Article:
Neck MRA/MRV - CAM 724HB

For vascular disease, in general, MRA and CTA are comparable. No current literature compares the efficacy of contrast enhanced CT to CTA or MRI and MRA for evaluation of pulsatile neck mass, so any are approvable. MRA may be complementary to MRI in the following settings: evaluation of a pulsatile neck mass to assess vascular detail when needed; assessment of relevant vascular anatomy for pre-procedural evaluation; vascular supply to tumors and vessel encasement and narrowing by tumors; extent of disease in vasculitis; and to help determine the nature and extent of congenital or acquired vascular anomalies.37

MRA vs CTA for carotid artery evaluation38, 39 — MRA and CTA are generally comparable noninvasive imaging alternatives, each with their own advantages and disadvantages. MRA is an excellent screening test since it does not utilize ionizing radiation. Duplex US and contrast- MRA is a common choice for carotid artery evaluation. Limitations of MRA include difficulty in patients with claustrophobia and the risk of nephrogenic systemic sclerosis with gadolinium contrast agents in specific patients. Advantages of CTA over MRA include superior spatial resolution, rapid image acquisition, decreased susceptibility to motion artifacts and artifacts from calcification as well as being better able to evaluate slow flow and tandem lesions.

However, it can also overestimate high-grade stenosis. Limitations of CTA include radiation exposure to the patient, necessity of IV contrast, and risk of contrast allergy and contrast nephropathy.

MRA and carotid body tumor — Carotid body tumors are found in the upper neck at the branching of the carotid artery. Although most of them are benign, they may be locally aggressive with a small malignant potential. MRA may be used to identify a carotid body tumor due to its ability to define the extension of the tumor in relation to the carotid arteries, involvement of the base of the skull and bilateral tumors.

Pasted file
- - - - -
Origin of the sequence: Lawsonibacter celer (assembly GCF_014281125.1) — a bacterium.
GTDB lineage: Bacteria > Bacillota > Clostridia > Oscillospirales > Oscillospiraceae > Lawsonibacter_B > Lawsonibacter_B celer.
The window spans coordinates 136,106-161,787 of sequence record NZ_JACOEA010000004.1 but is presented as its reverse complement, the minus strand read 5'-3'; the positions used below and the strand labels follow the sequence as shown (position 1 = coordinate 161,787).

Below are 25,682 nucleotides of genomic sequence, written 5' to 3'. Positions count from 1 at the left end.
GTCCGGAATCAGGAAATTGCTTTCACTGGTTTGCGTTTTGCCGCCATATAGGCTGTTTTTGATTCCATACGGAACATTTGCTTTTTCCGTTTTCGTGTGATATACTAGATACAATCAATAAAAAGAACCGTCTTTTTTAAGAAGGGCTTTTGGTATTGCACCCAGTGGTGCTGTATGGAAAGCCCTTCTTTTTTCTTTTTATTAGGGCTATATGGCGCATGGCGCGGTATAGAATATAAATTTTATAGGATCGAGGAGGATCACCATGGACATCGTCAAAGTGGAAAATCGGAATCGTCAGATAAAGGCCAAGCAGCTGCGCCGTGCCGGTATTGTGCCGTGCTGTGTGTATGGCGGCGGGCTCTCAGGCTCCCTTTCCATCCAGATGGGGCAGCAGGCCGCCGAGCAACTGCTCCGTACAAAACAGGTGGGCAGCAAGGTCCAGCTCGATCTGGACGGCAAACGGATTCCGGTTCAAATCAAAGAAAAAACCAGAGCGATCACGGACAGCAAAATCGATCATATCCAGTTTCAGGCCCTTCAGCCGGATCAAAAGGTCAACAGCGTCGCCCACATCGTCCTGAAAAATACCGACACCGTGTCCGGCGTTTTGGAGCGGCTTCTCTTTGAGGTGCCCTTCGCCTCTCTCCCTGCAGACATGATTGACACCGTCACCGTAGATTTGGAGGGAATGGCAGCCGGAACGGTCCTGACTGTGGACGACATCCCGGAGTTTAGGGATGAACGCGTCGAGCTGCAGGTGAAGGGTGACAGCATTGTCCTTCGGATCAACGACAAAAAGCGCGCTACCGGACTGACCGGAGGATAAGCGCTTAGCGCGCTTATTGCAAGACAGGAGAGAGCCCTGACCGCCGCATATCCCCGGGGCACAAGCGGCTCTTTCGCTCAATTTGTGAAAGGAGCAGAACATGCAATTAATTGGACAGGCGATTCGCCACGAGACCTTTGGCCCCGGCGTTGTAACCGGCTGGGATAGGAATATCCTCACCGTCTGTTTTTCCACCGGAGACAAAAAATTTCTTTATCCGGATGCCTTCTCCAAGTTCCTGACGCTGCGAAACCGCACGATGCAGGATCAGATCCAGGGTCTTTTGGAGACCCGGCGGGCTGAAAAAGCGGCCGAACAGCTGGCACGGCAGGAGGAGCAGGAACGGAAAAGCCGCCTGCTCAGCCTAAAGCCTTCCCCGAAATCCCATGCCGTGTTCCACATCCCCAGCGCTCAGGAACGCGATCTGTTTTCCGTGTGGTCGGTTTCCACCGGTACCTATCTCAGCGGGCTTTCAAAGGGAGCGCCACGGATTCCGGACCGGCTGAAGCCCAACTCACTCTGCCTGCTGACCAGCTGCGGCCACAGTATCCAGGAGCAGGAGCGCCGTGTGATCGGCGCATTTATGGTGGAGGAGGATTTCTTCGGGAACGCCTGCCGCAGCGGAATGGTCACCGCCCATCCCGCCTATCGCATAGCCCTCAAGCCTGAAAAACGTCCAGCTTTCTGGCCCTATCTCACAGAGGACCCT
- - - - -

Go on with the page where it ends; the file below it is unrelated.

MRA and dissection — Craniocervical dissections can be spontaneous or traumatic. Patients with blunt head or neck trauma who meet Denver Screening criteria should be assessed for cerebrovascular injury (although about 20% will not meet criteria). The criteria include: focal or lateralizing neurological deficits (not explained by head CT), infarct on head CT, face, basilar skull, or cervical spine fractures, cervical hematomas that are not expanding, glasgow coma score less than 8 without CT findings, massive epistaxis, cervical bruit or thrill.25,40,41,42 Spontaneous dissection presents with headache, neck pain with neurological signs or symptoms.

There is often minor trauma or precipitating factor (e.g., exercise, neck manipulation). Dissection is thought to occur due to weakness of the vessel wall, and there may be an underlying connective tissue disorder. Dissection of the extracranial vessels can extend intracranially and/or lead to thrombus, which can migrate into the intracranial circulation causing ischemia. Therefore, MRA of the head and neck is warranted.26,43

Post-operative evaluation of carotid endarterectomy — Carotid endarterectomy is a vascular surgical procedure that removes plaque from the carotid artery. MRA with multiprojection volume reconstruction is a non-invasive imaging modality that is an alternative to postoperative angiography following carotid endarterectomy. It allows the surgeon to get informative and comparative data.

MRA and recent stroke or transient ischemic attack (TIA) — A stroke or central nervous system infarction is defined as “brain, spinal cord, or retinal cell death attributable to ischemia, based on neuropathological, neuroimaging, and/or clinical evidence of permanent injury. … Ischemic stroke specifically refers to central nervous system infarction accompanied by overt symptoms, whereas silent infarction causes no known symptoms.”44 If imaging or pathology is not available, a clinical stroke is diagnosed by symptoms persisting for more than 24 hours.

Ischemic stroke can be further classified by the type and location of ischemia and the presumed etiology of the brain injury. These include large-artery atherosclerotic occlusion (extracranial or intracranial), cardiac embolism, small-vessel disease and less commonly dissection, hypercoagulable states, sickle cell disease and undetermined causes.45 TIAs in contrast, “are a brief episode of neurological dysfunction caused by focal brain or retinal ischemia, with clinical symptoms typically lasting less than one hour, and without evidence of acute infarction on imaging.”46 On average, the annual risk of future ischemic stroke after a TIA or initial ischemic stroke is 3% – 4%, with an incidence as high as 11% over the next 7 days and 24% – 29% over the following 5 years. This has significantly decreased in the last half century due to advances in secondary prevention.47